Lately, I have been learning about reproductive coercion—all the ways someone could interfere with your birth control, or pressure you to get pregnant or end a pregnancy. I read this surprisingly personal post by a doctor sharing her experience with a female patient where she missed identifying that her boyfriend was preventing her from using birth control.

reproductive-coersion-flyerI asked my friend who is a doctor if she’s had similar experiences. She said she routinely underestimates the lack of control women have around their reproductive choices. “I talk to my patients as if they have control and they may not.” She told me doctors need scripted, short questions, like “Are your decisions around birth control and pregnancy respected? Do you want information on birth control that can’t be interfered with?”

When I was pregnant, health care staff didn’t wait for me to ask about things that could happen, like preeclampsia, they just routinely gave me the info I needed to be safe and healthy.

Reproductive coercion is far more common than preeclampsia. Healthcare providers are missing an opportunity. They don’t have to ask patients to disclose abuse. They should just routinely tell every woman of reproductive age about birth control that can’t be seen, felt, or interfered with, and places they can get support if they, or a friend, might need it.

My doctor friend and I both have teen daughters. Our girls roll their eyes when we try to talk to them about birth control. So we need someone else to do it. It would be a relief to know that their doctors will tell them about undetectable forms of birth control and emergency contraception—not wait for them to ask.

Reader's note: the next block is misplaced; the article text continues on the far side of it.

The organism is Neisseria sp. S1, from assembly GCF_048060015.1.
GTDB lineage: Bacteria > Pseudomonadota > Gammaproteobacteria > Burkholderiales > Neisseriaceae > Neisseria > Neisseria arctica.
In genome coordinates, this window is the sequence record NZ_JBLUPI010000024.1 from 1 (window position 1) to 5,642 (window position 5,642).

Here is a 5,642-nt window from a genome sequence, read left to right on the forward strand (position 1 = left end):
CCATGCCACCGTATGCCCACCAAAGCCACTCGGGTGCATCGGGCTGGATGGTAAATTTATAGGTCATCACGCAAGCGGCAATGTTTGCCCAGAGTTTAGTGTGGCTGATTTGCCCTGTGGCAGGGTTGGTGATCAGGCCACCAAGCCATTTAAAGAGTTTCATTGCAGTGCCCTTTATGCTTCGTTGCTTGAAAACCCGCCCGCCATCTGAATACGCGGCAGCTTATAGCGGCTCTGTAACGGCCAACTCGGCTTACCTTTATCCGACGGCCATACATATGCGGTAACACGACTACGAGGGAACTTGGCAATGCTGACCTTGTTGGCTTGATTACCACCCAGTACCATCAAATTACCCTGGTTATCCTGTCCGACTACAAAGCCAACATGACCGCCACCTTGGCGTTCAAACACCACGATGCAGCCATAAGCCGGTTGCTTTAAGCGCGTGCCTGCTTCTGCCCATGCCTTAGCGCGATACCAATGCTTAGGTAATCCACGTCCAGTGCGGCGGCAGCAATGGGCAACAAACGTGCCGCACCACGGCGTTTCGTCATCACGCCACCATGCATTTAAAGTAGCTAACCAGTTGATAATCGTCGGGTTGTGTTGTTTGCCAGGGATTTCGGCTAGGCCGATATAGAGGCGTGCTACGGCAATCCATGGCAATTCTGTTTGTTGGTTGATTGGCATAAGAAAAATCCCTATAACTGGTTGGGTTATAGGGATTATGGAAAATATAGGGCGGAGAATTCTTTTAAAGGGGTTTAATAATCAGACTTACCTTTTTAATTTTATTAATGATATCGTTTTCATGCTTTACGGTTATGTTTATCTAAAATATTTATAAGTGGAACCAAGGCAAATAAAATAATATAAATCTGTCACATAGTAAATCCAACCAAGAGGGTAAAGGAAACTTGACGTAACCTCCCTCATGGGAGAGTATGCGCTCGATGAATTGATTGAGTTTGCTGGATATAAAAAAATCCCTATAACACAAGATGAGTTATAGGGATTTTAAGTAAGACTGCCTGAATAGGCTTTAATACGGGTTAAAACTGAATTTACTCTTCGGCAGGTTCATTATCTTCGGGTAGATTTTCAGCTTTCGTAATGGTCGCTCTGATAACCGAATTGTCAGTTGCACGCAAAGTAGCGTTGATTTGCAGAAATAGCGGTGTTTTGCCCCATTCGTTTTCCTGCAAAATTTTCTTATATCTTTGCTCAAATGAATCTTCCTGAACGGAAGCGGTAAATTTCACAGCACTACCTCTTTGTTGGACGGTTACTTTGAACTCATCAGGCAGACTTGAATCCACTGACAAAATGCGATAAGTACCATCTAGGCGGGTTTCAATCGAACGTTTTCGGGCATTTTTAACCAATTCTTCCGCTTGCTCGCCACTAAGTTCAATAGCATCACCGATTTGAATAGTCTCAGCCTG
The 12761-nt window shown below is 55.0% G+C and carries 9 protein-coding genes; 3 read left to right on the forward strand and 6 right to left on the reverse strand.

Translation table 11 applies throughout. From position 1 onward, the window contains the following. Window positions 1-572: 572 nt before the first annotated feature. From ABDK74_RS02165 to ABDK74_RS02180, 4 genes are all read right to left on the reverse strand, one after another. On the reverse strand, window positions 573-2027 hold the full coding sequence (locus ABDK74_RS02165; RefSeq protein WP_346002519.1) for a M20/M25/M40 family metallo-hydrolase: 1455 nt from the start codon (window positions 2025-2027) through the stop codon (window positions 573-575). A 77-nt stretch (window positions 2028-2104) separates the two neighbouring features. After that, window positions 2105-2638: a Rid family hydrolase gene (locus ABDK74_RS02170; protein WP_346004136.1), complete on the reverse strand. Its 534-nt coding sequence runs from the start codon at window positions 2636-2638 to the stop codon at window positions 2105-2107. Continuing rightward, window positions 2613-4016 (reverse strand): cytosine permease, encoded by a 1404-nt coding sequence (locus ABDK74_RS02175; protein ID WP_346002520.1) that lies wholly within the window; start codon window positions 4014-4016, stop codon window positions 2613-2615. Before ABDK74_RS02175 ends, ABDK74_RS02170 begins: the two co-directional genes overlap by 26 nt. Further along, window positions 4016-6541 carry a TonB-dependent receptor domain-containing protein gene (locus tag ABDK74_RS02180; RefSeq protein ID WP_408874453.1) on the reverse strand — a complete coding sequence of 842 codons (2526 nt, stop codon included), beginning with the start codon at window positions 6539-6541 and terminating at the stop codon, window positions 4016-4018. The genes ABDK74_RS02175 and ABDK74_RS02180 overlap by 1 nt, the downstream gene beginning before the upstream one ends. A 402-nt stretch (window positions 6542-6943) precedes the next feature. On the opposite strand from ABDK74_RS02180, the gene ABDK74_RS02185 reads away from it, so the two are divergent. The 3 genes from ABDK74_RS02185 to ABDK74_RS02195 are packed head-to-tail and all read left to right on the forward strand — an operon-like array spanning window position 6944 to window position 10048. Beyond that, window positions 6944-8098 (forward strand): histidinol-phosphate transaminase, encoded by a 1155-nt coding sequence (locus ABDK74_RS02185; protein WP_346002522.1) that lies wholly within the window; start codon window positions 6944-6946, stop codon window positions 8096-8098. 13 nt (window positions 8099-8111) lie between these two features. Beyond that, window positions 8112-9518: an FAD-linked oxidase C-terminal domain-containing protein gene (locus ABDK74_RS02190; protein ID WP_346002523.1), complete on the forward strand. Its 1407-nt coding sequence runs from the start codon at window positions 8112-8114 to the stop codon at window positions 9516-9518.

Emergency Contraception is the breakfast rush conversation

Eggs, toast, and a side of emergency contraception. Not exactly like that but pretty close. My girls and I were listening to a morning radio story about a pharmacist who refused to sell EC to a man whose condom broke while having sex with his girlfriend (who happened to be a law student). The pharmacist said “I can’t sell it to men. Who knows what they could be doing with it?” The law student girlfriend told the pharmacist that her boyfriend waspharmacist allowed to purchase EC under the law—actually, any male or female 17 or older can purchase it without a prescription.

My girls were confused. “Isn’t that the pill you take right after sex if you don’t want to get pregnant?” (How do they know about this??) My exterior demeanor was calm but my insides were sweaty. Try giving clear and simple information in 5 minutes while flipping eggs over easy. The girls asked why the pharmacist would not give the boyfriend medicine that was legal? I explained that some people think that taking emergency contraception was like having an abortion.